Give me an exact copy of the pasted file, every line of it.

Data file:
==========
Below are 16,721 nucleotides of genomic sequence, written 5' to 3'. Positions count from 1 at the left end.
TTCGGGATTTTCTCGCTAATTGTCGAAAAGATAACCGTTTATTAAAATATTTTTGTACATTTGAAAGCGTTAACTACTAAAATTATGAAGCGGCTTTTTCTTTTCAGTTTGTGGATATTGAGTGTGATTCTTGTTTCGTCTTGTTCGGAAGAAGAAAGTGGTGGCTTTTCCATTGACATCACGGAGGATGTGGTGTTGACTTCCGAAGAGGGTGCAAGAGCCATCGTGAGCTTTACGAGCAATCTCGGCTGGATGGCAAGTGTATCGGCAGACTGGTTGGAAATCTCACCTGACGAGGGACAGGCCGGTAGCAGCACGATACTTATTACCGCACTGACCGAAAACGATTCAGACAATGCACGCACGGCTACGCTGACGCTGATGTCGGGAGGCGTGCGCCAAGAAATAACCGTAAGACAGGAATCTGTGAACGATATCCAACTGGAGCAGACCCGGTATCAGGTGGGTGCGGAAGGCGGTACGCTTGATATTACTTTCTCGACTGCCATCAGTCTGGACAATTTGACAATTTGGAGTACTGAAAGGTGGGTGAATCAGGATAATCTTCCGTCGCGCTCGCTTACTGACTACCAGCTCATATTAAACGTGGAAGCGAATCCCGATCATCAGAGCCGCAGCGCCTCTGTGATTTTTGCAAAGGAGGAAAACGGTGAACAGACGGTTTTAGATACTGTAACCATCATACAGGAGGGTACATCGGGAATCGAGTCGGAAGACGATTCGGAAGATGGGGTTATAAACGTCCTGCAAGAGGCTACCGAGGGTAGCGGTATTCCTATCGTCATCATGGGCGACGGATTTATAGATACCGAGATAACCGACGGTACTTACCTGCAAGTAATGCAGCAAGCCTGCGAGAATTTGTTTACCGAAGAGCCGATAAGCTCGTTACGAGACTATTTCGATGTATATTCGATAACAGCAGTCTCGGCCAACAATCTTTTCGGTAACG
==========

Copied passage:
Below are 16,721 nucleotides of genomic sequence, written 5' to 3'. Positions count from 1 at the left end.
TTCGGGATTTTCTCGCTAATTGTCGAAAAGATAACCGTTTATTAAAATATTTTTGTACATTTGAAAGCGTTAACTACTAAAATTATGAAGCGGCTTTTTCTTTTCAGTTTGTGGATATTGAGTGTGATTCTTGTTTCGTCTTGTTCGGAAGAAGAAAGTGGTGGCTTTTCCATTGACATCACGGAGGATGTGGTGTTGACTTCCGAAGAGGGTGCAAGAGCCATCGTGAGCTTTACGAGCAATCTCGGCTGGATGGCAAGTGTATCGGCAGACTGGTTGGAAATCTCACCTGACGAGGGACAGGCCGGTAGCAGCACGATACTTATTACCGCACTGACCGAAAACGATTCAGACAATGCACGCACGGCTACGCTGACGCTGATGTCGGGAGGCGTGCGCCAAGAAATAACCGTAAGACAGGAATCTGTGAACGATATCCAACTGGAGCAGACCCGGTATCAGGTGGGTGCGGAAGGCGGTACGCTTGATATTACTTTCTCGACTGCCATCAGTCTGGACAATTTGACAATTTGGAGTACTGAAAGGTGGGTGAATCAGGATAATCTTCCGTCGCGCTCGCTTACTGACTACCAGCTCATATTAAACGTGGAAGCGAATCCCGATCATCAGAGCCGCAGCGCCTCTGTGATTTTTGCAAAGGAGGAAAACGGTGAACAGACGGTTTTAGATACTGTAACCATCATACAGGAGGGTACATCGGGAATCGAGTCGGAAGACGATTCGGAAGATGGGGTTATAAACGTCCTGCAAGAGGCTACCGAGGGTAGCGGTATTCCTATCGTCATCATGGGCGACGGATTTATAGATACCGAGATAACCGACGGTACTTACCTGCAAGTAATGCAGCAAGCCTGCGAGAATTTGTTTACCGAAGAGCCGATAAGCTCGTTACGAGACTATTTCGATGTATATTCGATAACAGCAGTCTCGGCCAACAATCTTTTCGGTAACG